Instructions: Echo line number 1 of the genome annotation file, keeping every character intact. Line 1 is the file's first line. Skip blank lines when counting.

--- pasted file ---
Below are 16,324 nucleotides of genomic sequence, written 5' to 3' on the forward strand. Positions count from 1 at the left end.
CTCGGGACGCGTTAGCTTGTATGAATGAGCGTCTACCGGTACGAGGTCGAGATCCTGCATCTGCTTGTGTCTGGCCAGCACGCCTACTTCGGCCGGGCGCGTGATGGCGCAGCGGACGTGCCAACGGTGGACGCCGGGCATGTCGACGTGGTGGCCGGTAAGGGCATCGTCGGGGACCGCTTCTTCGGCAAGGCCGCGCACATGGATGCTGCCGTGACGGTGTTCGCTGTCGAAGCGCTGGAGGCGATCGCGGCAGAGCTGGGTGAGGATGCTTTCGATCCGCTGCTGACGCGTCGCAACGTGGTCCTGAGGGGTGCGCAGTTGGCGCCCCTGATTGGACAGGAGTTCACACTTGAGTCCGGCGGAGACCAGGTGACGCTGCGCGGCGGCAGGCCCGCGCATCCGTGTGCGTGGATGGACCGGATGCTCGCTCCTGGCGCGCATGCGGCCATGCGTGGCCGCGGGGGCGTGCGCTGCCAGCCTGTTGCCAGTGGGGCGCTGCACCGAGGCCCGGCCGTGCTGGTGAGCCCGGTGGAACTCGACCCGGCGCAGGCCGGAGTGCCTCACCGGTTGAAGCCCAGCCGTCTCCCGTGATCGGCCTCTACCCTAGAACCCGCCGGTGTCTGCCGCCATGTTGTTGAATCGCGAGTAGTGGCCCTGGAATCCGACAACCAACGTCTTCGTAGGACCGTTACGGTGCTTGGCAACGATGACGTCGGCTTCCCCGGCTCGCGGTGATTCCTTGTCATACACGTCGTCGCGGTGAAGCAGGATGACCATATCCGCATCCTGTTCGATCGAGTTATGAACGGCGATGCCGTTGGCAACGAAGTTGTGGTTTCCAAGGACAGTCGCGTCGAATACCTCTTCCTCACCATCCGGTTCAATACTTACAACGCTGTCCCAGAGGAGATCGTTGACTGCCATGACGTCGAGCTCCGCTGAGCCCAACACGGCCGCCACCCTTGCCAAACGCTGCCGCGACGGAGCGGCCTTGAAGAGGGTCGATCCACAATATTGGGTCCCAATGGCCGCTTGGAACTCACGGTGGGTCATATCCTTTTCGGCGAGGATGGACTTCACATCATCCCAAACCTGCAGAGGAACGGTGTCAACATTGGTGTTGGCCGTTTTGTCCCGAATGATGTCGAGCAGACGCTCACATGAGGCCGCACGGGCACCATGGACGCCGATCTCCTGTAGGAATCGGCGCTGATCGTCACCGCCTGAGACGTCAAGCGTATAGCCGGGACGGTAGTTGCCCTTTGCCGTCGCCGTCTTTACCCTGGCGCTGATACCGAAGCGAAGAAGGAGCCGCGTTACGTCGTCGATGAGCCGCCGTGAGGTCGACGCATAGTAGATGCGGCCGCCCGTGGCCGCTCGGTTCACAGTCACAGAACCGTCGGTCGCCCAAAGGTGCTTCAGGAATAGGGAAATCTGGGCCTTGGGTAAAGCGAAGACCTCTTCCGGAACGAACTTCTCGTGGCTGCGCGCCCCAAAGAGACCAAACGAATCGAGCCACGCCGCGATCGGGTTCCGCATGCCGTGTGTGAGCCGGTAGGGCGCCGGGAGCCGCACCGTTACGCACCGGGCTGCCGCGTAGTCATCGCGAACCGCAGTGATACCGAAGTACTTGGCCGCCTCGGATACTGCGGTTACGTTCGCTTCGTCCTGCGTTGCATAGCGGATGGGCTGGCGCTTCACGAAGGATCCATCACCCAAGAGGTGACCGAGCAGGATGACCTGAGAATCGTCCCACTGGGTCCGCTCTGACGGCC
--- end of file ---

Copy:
Below are 16,324 nucleotides of genomic sequence, written 5' to 3' on the forward strand. Positions count from 1 at the left end.